History of the Quapaw
The Quapaw was built in a Spanish Colonial Revival style and sits on the site of two previous bathhouses, the Horseshoe and Magnesia. It was established in 1922 and named after a Native American tribe that once held land in the area.
Native Americans, early European explorers, and visitors from around the world have come to the mineral-rich natural hot springs to bathe in the healing waters. Early explorers gave the first detailed account of bathing in the hot springs : “We found at the Hot Springs an Open Log-Cabin and a few huts of split boards, all calculated for summer encampment, and which have been erected by persons resorting to the Springs for the recovery of their health”. Long before the bathhouse row as we know today was conceived the first bathing spots were basically “dugout pools” with planks stretching across for seats.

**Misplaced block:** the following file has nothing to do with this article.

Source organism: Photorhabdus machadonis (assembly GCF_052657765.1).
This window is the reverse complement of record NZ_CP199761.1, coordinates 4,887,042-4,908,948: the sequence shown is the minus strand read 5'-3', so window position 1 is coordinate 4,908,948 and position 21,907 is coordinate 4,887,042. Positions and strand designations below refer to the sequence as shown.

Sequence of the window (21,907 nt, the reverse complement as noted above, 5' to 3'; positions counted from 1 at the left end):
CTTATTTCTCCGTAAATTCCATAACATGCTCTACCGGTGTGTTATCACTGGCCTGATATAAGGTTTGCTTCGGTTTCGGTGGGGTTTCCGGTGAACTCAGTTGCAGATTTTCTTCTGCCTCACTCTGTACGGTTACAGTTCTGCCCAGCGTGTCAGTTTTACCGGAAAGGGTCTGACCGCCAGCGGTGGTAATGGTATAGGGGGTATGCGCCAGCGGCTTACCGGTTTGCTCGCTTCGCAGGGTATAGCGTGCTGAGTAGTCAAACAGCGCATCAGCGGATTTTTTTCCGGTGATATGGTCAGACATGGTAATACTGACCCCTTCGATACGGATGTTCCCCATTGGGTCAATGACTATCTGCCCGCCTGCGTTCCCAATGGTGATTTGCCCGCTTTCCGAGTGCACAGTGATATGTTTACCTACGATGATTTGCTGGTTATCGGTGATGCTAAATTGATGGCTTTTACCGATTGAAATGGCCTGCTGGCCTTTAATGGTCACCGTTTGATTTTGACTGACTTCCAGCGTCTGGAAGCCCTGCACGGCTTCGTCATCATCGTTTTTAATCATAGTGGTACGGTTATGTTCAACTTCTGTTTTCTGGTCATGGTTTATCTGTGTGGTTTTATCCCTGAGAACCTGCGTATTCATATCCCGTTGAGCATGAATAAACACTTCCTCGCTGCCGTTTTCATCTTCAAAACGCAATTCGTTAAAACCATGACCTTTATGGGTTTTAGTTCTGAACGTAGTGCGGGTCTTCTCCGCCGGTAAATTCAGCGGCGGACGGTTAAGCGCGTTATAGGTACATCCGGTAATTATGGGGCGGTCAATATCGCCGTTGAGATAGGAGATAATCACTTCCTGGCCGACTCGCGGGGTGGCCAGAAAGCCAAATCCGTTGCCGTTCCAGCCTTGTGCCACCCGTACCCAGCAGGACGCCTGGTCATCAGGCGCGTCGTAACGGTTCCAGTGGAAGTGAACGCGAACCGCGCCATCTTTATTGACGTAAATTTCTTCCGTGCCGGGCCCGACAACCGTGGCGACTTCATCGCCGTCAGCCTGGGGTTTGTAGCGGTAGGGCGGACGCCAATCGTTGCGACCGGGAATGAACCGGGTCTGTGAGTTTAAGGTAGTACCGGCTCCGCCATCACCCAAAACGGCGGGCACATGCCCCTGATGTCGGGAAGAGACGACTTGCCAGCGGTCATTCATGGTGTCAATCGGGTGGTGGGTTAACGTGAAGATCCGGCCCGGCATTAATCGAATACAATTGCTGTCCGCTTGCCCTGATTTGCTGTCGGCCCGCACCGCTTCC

In the 1800's and early 1900's
there were very few therapies for diseases such as rheumatism and arthritis, so doctors across the country recommended the healing waters of Hot Springs to cure their ailments. The minerals naturally in the waters, combined with its warm temperature, were credited in granting the water its therapeutic properties. The healing properties of the water drew war veterans from the Civil War through World War II looking for cures to their diseases.
The Hot Springs bathing industry in deteriorated after World War II mainly due to modern medicine. The Quapaw closed its doors in 1968, and would reopen in 1969 as Health Services, Inc., only to close again in 1984.